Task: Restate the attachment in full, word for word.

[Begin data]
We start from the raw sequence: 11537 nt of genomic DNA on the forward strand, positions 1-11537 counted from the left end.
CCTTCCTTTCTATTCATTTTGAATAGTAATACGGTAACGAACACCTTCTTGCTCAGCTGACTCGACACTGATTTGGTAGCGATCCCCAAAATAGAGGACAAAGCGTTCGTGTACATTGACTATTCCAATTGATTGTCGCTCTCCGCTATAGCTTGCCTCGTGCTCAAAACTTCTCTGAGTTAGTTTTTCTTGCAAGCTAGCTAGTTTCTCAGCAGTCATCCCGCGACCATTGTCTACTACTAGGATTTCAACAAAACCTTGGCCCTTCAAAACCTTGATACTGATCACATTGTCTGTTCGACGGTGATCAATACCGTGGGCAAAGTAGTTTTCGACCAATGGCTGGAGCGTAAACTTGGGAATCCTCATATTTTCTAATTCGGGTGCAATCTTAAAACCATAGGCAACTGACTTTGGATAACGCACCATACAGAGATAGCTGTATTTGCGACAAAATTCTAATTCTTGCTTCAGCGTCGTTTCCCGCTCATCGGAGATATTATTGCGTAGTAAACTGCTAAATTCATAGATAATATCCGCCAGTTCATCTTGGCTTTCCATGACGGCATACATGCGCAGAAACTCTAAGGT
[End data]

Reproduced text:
We start from the raw sequence: 11537 nt of genomic DNA on the forward strand, positions 1-11537 counted from the left end.
CCTTCCTTTCTATTCATTTTGAATAGTAATACGGTAACGAACACCTTCTTGCTCAGCTGACTCGACACTGATTTGGTAGCGATCCCCAAAATAGAGGACAAAGCGTTCGTGTACATTGACTATTCCAATTGATTGTCGCTCTCCGCTATAGCTTGCCTCGTGCTCAAAACTTCTCTGAGTTAGTTTTTCTTGCAAGCTAGCTAGTTTCTCAGCAGTCATCCCGCGACCATTGTCTACTACTAGGATTTCAACAAAACCTTGGCCCTTCAAAACCTTGATACTGATCACATTGTCTGTTCGACGGTGATCAATACCGTGGGCAAAGTAGTTTTCGACCAATGGCTGGAGCGTAAACTTGGGAATCCTCATATTTTCTAATTCGGGTGCAATCTTAAAACCATAGGCAACTGACTTTGGATAACGCACCATACAGAGATAGCTGTATTTGCGACAAAATTCTAATTCTTGCTTCAGCGTCGTTTCCCGCTCATCGGAGATATTATTGCGTAGTAAACTGCTAAATTCATAGATAATATCCGCCAGTTCATCTTGGCTTTCCATGACGGCATACATGCGCAGAAACTCTAAGGT